Madurai Veeran Warrior Kaval Deivam

Image of Madurai Veeran – Veeramakaliamman Temple, Singapore. Source: Wikimedia

Personally, I am more familiar with another Kaval Deivam – Madurai Veeran as I have participated in numerous prayers involving this deity and have a small altar at the front of houses like most Indians and Chinese. Next to Shri Ganapathi – the remover of obstacles, Madurai Veeran is the other that one gives respect and ask for protection before leaving the house.

Madurai Veeran (lit=Warrior of Madurai, also known as Veeran) is a Tamil folk deity popular in southern Tamil Nadu, India. His name was derived as a result of his association with the city of Madurai as a protector of the city.

Madurai Veeran is worshipped as a guardian deity by the people. The folklore is that the town of Madurai was troubled by bandits and the Pandyan king ordered Veeran to resist. Veeran then met Vellaiyammal, a royal danseuse, who was attracted to him because of his looks and skill in various arts. She asked him to teach her the Natya Shastra (tenets of dancing).

The Pandyan king, who was himself attracted to Vellaiyammal, did not appreciate this development and viewed this as an affair. Some of his generals, who hated the closeness of Veeran to the king, used the opportunity to inform the king that the delay in suppressing the robbers was deliberate as Veeran was conniving with the robbers themselves.

Furious, the king ordered a traitor’s death for Veeran, who was taken to the gallows and had his limbs chopped off. Hearing of this, Bommi and Vellaiyammal attend the gallows to see the severed limbs and chastise the king for his injustice.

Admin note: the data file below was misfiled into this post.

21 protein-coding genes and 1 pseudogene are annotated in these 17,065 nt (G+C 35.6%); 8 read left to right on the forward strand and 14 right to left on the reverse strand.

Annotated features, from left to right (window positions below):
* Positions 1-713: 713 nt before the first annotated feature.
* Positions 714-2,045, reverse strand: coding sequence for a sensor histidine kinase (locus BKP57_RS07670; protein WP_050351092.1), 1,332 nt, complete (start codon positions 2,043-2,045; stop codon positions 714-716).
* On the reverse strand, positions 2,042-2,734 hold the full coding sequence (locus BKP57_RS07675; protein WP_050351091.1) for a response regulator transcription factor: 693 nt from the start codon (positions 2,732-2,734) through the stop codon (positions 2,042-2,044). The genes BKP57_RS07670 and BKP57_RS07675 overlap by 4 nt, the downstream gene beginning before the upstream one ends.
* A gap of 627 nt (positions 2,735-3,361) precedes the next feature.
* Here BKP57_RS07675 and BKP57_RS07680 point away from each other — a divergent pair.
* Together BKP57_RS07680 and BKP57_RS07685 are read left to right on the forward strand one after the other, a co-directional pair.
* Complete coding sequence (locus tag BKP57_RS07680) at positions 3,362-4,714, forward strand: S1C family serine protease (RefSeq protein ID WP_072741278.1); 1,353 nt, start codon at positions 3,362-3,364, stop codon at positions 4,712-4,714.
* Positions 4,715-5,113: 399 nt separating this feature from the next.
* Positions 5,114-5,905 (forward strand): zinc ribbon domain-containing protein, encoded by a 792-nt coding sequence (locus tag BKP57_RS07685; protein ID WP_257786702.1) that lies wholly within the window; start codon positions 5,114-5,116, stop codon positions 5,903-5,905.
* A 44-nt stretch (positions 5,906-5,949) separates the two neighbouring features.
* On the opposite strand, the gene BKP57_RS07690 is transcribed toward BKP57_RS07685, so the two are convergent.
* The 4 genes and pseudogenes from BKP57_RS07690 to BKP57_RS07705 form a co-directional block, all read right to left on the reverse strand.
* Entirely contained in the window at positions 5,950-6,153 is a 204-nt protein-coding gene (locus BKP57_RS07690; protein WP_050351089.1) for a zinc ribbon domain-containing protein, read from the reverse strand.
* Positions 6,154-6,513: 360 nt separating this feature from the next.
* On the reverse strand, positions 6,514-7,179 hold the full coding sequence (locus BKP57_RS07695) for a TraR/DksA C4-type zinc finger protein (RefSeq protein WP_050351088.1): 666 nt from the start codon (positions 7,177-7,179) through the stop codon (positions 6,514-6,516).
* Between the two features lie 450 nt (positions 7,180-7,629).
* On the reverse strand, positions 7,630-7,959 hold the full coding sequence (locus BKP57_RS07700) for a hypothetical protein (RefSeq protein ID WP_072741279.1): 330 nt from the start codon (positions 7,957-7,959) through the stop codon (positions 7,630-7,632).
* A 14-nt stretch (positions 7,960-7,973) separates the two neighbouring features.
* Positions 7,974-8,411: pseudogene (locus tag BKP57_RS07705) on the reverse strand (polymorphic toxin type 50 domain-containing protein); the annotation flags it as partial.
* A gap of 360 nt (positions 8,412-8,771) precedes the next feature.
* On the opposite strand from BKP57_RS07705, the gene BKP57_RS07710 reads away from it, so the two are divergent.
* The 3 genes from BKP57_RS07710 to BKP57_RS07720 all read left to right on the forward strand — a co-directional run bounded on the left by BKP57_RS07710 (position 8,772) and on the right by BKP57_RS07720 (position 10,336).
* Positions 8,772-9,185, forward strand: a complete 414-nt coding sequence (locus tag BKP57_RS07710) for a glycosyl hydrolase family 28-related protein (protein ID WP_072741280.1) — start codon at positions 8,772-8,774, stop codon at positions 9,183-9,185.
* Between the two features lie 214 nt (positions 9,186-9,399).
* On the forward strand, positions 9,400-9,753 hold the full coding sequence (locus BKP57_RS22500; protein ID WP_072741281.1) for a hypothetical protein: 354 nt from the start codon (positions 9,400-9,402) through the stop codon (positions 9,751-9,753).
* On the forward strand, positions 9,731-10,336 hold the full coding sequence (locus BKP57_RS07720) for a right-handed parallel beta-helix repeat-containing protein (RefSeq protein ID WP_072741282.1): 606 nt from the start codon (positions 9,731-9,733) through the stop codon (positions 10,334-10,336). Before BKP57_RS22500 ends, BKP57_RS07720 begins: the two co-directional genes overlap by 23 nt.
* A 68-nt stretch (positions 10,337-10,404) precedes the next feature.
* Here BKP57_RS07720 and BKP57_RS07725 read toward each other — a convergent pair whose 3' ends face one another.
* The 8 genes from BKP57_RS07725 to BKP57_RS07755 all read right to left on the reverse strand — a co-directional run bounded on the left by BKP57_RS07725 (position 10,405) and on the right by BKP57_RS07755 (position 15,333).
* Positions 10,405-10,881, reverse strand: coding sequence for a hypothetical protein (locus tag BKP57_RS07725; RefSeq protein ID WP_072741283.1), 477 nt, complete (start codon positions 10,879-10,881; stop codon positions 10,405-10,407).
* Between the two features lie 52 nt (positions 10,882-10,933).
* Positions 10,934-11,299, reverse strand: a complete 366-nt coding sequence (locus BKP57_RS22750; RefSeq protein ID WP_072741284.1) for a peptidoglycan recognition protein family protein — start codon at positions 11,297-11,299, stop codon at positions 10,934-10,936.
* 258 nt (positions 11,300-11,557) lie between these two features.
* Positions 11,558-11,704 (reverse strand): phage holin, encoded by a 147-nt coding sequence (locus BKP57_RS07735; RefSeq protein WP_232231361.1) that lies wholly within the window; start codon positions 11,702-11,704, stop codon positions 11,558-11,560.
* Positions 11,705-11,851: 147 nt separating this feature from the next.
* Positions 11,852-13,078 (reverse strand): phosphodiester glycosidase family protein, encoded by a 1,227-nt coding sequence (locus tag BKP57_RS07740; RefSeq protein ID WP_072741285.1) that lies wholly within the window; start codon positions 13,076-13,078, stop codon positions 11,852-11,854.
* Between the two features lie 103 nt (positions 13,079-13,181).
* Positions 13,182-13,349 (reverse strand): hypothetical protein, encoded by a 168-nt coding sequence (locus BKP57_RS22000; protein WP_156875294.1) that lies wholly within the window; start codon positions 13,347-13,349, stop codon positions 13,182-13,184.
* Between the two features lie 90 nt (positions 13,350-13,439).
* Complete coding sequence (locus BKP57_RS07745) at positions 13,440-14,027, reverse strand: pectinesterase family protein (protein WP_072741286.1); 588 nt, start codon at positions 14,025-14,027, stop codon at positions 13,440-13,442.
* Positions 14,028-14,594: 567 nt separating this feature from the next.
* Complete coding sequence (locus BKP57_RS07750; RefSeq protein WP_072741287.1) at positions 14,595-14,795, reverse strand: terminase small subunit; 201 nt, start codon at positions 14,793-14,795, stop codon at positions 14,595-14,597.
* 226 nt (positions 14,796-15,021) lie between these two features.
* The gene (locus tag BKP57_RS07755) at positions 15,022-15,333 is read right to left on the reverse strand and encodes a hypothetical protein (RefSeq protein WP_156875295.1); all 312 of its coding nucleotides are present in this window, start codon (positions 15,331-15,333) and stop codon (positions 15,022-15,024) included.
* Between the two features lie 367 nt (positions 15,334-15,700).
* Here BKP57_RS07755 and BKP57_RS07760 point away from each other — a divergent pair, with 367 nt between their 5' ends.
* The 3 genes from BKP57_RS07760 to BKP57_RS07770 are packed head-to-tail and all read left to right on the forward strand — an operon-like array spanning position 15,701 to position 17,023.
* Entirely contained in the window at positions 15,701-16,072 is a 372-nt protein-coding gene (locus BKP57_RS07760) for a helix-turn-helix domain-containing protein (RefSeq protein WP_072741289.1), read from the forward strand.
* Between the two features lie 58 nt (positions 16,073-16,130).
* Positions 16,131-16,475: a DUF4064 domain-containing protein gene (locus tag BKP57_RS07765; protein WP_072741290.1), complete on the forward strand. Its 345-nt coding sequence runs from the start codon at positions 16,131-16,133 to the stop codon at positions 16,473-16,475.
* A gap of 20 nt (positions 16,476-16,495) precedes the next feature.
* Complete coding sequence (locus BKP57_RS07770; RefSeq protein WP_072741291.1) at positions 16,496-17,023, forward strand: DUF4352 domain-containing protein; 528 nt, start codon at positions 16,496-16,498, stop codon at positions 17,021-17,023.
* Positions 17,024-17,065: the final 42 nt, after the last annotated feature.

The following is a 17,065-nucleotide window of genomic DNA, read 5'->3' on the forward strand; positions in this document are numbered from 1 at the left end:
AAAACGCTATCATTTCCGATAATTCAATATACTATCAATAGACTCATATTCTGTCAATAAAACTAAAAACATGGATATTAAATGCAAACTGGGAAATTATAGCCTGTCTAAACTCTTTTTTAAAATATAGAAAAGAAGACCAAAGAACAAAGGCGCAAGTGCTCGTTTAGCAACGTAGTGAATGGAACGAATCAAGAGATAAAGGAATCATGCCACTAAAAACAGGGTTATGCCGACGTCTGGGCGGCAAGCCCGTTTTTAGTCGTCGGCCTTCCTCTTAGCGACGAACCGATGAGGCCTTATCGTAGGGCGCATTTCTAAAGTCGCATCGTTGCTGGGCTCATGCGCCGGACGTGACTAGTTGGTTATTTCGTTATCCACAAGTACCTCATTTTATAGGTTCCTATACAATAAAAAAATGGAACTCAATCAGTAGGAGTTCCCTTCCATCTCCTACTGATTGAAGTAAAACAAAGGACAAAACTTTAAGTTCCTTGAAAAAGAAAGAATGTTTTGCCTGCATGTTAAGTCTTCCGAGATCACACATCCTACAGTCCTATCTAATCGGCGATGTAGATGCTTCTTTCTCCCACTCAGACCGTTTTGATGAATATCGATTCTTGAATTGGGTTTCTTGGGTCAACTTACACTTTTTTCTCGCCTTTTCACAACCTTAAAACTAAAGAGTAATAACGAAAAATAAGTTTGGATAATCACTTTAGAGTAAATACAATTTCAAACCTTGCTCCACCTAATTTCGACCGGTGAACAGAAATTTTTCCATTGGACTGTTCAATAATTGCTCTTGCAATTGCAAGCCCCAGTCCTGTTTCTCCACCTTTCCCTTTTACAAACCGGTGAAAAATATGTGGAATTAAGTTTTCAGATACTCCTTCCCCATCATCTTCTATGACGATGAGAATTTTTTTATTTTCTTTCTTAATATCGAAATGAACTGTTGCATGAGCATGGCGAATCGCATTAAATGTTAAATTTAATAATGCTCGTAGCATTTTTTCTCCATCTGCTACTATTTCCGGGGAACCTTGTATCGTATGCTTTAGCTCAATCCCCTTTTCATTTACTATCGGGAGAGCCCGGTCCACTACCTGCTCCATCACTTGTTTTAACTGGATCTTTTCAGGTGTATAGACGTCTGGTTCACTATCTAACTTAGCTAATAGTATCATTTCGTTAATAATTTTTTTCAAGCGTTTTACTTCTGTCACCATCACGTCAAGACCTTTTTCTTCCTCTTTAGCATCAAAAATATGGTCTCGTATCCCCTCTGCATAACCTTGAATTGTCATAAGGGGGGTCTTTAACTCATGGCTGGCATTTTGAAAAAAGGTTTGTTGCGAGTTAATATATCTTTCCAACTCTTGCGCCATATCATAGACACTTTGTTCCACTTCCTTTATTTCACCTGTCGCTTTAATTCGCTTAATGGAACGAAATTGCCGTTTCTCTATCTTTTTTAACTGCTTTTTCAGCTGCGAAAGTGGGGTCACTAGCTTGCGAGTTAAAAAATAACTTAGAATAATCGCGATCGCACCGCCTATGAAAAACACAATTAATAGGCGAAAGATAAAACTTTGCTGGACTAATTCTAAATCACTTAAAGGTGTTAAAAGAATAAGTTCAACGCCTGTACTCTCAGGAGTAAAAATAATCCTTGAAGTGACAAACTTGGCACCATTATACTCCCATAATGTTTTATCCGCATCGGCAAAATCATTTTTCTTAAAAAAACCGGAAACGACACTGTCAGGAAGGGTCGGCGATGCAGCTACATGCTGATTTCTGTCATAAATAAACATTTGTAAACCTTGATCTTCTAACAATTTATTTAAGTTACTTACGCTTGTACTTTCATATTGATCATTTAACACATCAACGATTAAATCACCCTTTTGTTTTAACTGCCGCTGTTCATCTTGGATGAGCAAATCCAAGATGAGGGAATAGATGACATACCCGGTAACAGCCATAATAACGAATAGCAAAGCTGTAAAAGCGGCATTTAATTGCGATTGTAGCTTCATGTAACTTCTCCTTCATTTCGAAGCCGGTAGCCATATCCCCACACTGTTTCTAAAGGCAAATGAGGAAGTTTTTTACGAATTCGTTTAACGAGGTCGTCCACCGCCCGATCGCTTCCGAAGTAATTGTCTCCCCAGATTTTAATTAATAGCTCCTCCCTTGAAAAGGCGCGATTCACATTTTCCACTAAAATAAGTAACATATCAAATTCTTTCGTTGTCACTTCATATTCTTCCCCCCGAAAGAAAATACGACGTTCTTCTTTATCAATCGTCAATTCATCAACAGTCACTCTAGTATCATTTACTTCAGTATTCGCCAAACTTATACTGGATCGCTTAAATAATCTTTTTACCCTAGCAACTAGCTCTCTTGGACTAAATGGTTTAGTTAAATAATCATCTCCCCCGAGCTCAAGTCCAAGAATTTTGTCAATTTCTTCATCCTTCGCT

The legend says that Veeran is brought back to life by the virtues of both these women and is vindicated by the presence of gods. Veeran, thereafter retires to a cave beneath what is now Meenakshi Amman Temple.

A shrine was later erected at the east gate of Meenakshiamman Temple by the Pandyan king. The story persists through the singing of songs and street theatre.

(Source)

There is also a famous Tamil movie starring MGR on the history of the Madurai Veeran but trust me that it is nothing but the softer commercial version of the original.

Malaysia’s Pahlawan Guardians

dayak warrior sarawak orang asli

Guardian warrior is not limited to warriors from ancient India but also in Malaysia where there were strong and famed pahlawans (Hang Tuah is one but not without controversies). Malaysian warriors also include Orang Asli warriors the more famous being the Dayak warriors in Sarawak. Image source: Pinterest

When I was working with a local bank many moons ago, I recall a story told by a hotel manager on how till today Pulau Besar in Malacca has unexplained incidents and once a time was a focus place for warriors to do their learning in martial art.

Then I recall an incident that happened when I was small and when we were in Tanjung Malim for a relatives wedding.

As usual, the whole neighbourhood was alive given several houses within the same vicinity were hosting the wedding guests. But by certain hours, almost everyone has gone to sleep except a few of my elder cousins and their friends. We did not know what happened but they had a great story to tell all of us the next morning.